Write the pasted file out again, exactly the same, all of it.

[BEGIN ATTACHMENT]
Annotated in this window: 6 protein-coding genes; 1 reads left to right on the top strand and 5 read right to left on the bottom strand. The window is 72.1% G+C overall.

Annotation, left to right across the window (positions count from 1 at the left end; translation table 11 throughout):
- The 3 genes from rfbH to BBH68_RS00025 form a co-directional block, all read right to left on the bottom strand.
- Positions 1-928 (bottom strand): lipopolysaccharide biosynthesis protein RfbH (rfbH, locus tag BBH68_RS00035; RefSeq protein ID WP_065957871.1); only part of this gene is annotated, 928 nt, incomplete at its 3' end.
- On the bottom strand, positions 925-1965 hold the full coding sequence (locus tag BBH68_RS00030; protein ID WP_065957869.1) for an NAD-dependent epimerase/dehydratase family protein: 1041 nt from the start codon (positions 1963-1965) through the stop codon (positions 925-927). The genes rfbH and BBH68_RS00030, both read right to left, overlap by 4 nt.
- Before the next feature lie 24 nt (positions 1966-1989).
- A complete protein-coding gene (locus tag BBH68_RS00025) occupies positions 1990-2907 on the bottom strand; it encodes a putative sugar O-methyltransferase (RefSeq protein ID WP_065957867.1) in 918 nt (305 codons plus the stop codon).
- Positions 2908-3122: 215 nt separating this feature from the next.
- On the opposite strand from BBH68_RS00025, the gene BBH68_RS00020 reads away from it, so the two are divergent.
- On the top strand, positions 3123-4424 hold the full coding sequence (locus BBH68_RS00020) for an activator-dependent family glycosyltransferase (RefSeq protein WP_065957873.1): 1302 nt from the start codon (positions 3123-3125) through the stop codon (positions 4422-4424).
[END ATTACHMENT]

Annotated in this window: 6 protein-coding genes; 1 reads left to right on the top strand and 5 read right to left on the bottom strand. The window is 72.1% G+C overall.

Annotation, left to right across the window (positions count from 1 at the left end; translation table 11 throughout):
- The 3 genes from rfbH to BBH68_RS00025 form a co-directional block, all read right to left on the bottom strand.
- Positions 1-928 (bottom strand): lipopolysaccharide biosynthesis protein RfbH (rfbH, locus tag BBH68_RS00035; RefSeq protein ID WP_065957871.1); only part of this gene is annotated, 928 nt, incomplete at its 3' end.
- On the bottom strand, positions 925-1965 hold the full coding sequence (locus tag BBH68_RS00030; protein ID WP_065957869.1) for an NAD-dependent epimerase/dehydratase family protein: 1041 nt from the start codon (positions 1963-1965) through the stop codon (positions 925-927). The genes rfbH and BBH68_RS00030, both read right to left, overlap by 4 nt.
- Before the next feature lie 24 nt (positions 1966-1989).
- A complete protein-coding gene (locus tag BBH68_RS00025) occupies positions 1990-2907 on the bottom strand; it encodes a putative sugar O-methyltransferase (RefSeq protein ID WP_065957867.1) in 918 nt (305 codons plus the stop codon).
- Positions 2908-3122: 215 nt separating this feature from the next.
- On the opposite strand from BBH68_RS00025, the gene BBH68_RS00020 reads away from it, so the two are divergent.
- On the top strand, positions 3123-4424 hold the full coding sequence (locus BBH68_RS00020) for an activator-dependent family glycosyltransferase (RefSeq protein WP_065957873.1): 1302 nt from the start codon (positions 3123-3125) through the stop codon (positions 4422-4424).